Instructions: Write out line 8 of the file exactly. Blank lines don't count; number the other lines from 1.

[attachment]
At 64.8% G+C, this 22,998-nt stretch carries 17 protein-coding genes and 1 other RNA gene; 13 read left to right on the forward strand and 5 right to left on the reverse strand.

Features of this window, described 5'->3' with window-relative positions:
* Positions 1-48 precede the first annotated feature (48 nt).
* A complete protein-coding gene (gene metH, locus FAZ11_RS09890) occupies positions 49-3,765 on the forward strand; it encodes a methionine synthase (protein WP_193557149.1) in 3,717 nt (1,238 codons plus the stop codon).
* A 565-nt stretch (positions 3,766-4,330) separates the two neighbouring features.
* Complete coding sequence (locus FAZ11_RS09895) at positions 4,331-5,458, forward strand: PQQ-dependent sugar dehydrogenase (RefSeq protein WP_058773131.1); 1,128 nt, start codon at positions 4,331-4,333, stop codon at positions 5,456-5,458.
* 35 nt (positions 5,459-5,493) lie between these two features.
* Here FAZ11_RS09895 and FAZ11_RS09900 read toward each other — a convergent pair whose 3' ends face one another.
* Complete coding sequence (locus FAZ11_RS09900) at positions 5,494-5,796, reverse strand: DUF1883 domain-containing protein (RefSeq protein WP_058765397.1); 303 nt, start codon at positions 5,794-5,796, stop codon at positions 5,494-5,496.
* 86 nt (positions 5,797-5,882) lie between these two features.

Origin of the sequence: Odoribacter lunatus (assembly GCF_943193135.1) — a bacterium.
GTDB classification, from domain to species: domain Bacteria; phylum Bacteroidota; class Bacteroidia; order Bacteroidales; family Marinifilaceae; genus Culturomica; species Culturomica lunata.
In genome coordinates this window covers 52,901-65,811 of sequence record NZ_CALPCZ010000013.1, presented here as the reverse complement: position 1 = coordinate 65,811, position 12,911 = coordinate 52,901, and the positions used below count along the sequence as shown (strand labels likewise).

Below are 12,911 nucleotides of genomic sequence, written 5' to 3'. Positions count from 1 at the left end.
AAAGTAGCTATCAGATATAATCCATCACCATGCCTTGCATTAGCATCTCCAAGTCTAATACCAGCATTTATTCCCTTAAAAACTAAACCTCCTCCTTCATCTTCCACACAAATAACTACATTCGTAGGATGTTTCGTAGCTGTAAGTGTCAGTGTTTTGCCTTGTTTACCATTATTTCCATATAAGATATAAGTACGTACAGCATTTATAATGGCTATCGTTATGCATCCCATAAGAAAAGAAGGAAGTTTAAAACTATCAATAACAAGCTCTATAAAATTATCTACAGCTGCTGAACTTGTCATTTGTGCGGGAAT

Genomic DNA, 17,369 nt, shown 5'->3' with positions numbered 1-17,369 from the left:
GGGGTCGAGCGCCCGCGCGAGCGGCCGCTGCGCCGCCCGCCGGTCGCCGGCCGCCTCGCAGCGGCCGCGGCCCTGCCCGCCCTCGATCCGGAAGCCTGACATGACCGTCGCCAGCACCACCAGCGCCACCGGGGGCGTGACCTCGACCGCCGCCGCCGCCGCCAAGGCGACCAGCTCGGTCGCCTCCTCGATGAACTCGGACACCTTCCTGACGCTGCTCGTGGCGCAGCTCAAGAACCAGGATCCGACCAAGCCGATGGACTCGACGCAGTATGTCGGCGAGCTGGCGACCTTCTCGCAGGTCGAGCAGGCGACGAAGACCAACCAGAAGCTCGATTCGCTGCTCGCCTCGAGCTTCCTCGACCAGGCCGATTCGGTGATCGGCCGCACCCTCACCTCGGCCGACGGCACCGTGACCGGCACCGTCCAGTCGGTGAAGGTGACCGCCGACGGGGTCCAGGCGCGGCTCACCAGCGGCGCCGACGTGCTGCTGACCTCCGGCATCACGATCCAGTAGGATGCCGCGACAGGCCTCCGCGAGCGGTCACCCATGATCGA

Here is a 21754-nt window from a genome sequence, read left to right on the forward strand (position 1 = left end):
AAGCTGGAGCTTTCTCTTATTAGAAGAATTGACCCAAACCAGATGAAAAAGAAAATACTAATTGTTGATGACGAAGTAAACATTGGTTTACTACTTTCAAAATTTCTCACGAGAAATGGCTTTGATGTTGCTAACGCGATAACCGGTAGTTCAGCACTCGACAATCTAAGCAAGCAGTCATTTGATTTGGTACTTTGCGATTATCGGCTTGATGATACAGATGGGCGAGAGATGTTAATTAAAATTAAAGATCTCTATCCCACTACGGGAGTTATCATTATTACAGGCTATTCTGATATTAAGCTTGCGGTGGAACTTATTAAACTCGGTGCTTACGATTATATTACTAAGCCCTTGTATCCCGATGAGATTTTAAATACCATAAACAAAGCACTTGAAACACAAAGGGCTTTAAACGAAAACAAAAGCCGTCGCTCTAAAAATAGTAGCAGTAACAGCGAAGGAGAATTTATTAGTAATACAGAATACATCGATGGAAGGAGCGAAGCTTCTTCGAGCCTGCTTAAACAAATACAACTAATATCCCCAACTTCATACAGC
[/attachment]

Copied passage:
* Here FAZ11_RS09895 and FAZ11_RS09900 read toward each other — a convergent pair whose 3' ends face one another.